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A couple basic spacetime questions.

  1. Jan 19, 2014 #1
    Hey everyone, for anyone who saw my thread in the chemistry section you know I'm changing my view point to that of the "there are no dumb questions", and with that I have a couple of things I've been curious about for a while regarding spacetime.

    First off, from reading and research I am fairly familiar with the fact that mass curves spacetime, which if I understand correctly is responsible for gravity... If these basic assumptions are correct, they lead to my first question; When spacetime curves, is it a fairly flimsy medium, or is it ridged? In other words, How difficult is the act of curving spacetime?

    The second is more of just an assumption I've had, that I want to verify... If you watch anything about the cosmos on Discovery Channel, Science Channel, NOVA, etc; they give the visual of curved spacetime similar to a bowling ball on a bed sheet, I've always assumed that this was an inaccurate picture, it seems like spacetime should have a 3rd spacial dimension, it should have depth as well as length and width. Is this correct?

    As I mentioned these very well may be dumb questions, but I'm just trying to educate myself.
    Thanks for any insight!
  2. jcsd
  3. Jan 19, 2014 #2


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  4. Jan 19, 2014 #3


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    The Einstein field equations describe how much energy / mass you need to cause which effect on spacetime geometry.

    Space-time has 4 dimensions. You can omit 2 of them to visualize the curvature. The rolling balls on the sheet is bad, because it omits the time dimension, which is crucial at low speeds (much less than ligthspeed). This analogy includes the time dimension:

  5. Jan 19, 2014 #4


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    I'm not sure how to answer this, or if it has an answer.

    What I can say:

    The curvature of space-time can be broken down into "sectional curvatures", one for every plane. The sectional curvature can be interpreted as the curvature of the surface that we'd need to draw the space-time diagram of the specified plane on in order to have it undistorted. I.e, if we choose the r-t plane, we compute the sectional curvature of the r-t plane, then our space axis on our space-time diagram is r, our time axis is t, and our diagrams will be undistorted when the surface has the correct sectional curvature.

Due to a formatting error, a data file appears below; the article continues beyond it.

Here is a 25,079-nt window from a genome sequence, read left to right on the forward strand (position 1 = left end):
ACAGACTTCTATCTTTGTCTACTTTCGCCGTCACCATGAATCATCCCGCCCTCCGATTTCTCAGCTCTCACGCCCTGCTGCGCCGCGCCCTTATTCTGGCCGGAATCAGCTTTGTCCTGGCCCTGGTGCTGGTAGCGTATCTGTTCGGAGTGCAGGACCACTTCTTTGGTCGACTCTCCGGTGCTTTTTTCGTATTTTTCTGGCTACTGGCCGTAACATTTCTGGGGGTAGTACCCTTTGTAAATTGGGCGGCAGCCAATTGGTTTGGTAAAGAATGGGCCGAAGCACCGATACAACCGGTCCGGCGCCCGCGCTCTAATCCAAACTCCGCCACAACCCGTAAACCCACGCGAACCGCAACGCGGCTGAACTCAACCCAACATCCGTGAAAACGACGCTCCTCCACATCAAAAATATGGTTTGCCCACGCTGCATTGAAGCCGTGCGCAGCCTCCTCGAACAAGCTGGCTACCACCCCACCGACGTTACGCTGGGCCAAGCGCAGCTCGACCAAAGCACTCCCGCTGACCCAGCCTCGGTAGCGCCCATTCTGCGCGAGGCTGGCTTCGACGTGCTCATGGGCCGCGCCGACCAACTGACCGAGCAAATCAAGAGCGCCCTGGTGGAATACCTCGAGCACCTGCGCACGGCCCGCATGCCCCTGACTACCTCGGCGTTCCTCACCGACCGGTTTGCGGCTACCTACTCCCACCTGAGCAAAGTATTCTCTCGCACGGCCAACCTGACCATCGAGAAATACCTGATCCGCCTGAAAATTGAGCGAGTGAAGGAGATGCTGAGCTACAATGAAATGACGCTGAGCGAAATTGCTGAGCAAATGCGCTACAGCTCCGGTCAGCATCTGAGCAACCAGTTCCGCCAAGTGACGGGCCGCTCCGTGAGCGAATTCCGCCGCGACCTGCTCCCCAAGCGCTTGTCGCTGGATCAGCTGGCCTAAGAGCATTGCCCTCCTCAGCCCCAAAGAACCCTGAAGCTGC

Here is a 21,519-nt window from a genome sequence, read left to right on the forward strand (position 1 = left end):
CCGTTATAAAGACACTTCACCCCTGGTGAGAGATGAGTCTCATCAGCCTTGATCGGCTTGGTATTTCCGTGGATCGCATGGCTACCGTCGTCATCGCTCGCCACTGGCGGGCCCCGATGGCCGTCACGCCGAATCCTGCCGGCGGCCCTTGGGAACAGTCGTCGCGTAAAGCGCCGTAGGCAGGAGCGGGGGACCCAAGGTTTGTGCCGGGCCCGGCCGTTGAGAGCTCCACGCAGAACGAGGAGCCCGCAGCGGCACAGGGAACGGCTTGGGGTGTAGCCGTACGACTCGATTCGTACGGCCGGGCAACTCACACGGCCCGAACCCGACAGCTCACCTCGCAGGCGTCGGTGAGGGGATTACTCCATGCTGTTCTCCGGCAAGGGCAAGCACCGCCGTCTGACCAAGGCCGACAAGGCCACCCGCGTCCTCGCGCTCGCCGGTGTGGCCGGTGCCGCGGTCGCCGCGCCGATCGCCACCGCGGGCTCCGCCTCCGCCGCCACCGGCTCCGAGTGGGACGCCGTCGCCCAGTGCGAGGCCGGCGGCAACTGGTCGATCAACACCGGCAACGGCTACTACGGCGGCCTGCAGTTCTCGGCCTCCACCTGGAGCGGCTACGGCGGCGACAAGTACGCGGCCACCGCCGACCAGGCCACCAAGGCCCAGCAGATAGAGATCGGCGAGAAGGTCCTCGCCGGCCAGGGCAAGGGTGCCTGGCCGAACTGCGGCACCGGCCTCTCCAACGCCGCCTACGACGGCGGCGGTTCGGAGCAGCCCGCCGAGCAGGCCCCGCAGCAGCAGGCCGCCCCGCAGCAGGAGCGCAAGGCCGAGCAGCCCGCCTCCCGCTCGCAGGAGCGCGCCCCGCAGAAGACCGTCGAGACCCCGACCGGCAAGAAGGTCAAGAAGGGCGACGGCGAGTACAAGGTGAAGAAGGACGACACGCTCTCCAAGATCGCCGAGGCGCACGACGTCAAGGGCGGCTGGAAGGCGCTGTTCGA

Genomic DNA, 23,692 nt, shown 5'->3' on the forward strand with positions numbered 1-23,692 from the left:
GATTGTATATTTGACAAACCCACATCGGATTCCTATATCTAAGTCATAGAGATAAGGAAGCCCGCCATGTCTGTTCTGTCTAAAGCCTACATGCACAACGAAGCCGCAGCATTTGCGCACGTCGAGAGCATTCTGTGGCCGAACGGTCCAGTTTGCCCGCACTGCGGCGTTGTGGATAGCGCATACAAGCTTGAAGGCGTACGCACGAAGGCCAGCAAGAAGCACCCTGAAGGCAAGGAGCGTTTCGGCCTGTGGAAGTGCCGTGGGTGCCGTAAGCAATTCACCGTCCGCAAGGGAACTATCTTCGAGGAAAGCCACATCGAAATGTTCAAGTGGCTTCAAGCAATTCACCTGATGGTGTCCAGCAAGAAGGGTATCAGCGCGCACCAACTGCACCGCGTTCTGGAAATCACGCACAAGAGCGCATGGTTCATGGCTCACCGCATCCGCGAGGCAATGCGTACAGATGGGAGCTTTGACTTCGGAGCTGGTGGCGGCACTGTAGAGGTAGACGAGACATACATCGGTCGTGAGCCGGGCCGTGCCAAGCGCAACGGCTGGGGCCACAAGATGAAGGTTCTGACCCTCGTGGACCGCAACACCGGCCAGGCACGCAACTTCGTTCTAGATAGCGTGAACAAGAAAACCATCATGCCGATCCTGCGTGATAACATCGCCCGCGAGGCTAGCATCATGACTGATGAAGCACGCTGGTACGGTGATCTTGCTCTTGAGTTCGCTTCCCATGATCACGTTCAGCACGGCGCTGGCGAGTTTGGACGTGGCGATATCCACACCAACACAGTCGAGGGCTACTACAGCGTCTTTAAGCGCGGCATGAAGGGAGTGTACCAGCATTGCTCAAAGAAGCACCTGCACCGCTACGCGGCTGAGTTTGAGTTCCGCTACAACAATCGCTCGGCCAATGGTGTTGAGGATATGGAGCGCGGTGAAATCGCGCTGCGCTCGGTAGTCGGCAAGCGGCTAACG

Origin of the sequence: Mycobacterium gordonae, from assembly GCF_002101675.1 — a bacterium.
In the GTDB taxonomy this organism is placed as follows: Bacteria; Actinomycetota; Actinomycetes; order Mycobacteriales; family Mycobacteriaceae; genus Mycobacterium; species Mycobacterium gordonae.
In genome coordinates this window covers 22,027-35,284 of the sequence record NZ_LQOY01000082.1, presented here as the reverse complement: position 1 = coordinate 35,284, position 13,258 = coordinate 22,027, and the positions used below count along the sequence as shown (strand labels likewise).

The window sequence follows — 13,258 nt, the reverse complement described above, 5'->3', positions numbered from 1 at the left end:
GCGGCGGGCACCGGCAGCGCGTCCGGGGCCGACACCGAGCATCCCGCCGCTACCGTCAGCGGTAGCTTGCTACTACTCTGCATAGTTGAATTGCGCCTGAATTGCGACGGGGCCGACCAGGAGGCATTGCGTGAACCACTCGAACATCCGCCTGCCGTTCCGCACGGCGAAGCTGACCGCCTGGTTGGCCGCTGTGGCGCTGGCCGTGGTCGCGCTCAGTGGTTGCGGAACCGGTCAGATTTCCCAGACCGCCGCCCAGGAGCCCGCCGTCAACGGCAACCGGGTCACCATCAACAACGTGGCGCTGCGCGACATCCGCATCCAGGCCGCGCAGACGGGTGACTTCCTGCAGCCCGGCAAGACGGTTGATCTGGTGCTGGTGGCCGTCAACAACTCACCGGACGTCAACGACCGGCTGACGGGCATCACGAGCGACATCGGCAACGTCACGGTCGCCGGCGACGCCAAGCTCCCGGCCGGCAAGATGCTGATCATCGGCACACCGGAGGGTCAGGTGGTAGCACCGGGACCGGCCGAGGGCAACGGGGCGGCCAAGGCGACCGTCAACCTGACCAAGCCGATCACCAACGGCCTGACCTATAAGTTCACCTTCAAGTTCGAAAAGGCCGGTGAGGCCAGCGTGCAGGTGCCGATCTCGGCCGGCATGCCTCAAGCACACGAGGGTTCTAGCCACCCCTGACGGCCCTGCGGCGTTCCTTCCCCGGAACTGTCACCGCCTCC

We are here describing the abstract concept of curvature via an embedding diagram, which is I think the easiest way to describe it without a lot of math.

    I'm not sure how more precise I can be about the distortion issue, except to note that the surface of the Earth is accurately represented on a globe, which is to a high degree of approximation a sphere of constant radius, and that if you try to draw maps of the Earth on a flat sheet of paper (or the wrong radius of globe), the shapes won't come out right, the map cannot be everywhere to scale.

    For positive curvatures, we need to draw our space-time graphs on a surface of positive curvature (like a sphere), for negative curvatures , we'd need a saddle surface.

    Sectional curvatures have units of 1/distance^2, so for positive sectional curvatures, the radius of the sphere we'd use to model the surface would be sqrt(1 / curvature).

    For more details try the wiki http://en.wikipedia.org/wiki/Sectional_curvature

    If we take the r-t plane of the Schwarzschild geometry representing a single mass, the sectional curvature (in units where c=1) will be -2GM/r^3, which has units of 1/seconds^2 - and is equal to the tidal force. It's negative, which means we'd need to draw our space-time diagrams on a saddle surface.

    If we take the theta-t or the phi-t plane, the sectional curvature will be GM/r^3, with the same units. Since it's positive, it's a bit easier to interpret. The radius of the sphere that we'd need to draw our space-time diagrams on to have them appear "to scale" would be sqrt(r^3 / GM) if the curvature were everywhere constant. Since this has units of seconds, it might be easier to visualize if you multiply it by "c", even though we originally set c=1.

    Note that the radius of the space-time diagram sphere isn't constant, so we'd need a more complex shape than a sphere. I'm not aware of any one who has worked out the exact shape you'd have. The radius of the sphere required approaches infinity as r approaches infinity, which implies zero curvature.

    Yes, it's not a very good picture, though it could be a good picture if they described it differently, as the purely spatial part of the space-time curvature (i.e the r-theta plane). You're right about needing more dimensions as well, but there's no practical way to describe a curved surface of more than two dimensions with a simple picture.
  6. Jan 21, 2014 #5
    Thanks everyone for the answers!

    I'm so confused, but still determined to understand lol
  7. Jan 26, 2014 #6
    Imagine a net, now add another dimension, a cube of net or a 3d matrix. Now imagine stuffing a bead into one of the spaces.. Now picture a bigger bead displacing some rows of your net, putting the spaces around it closer together. This is your gravitational field.
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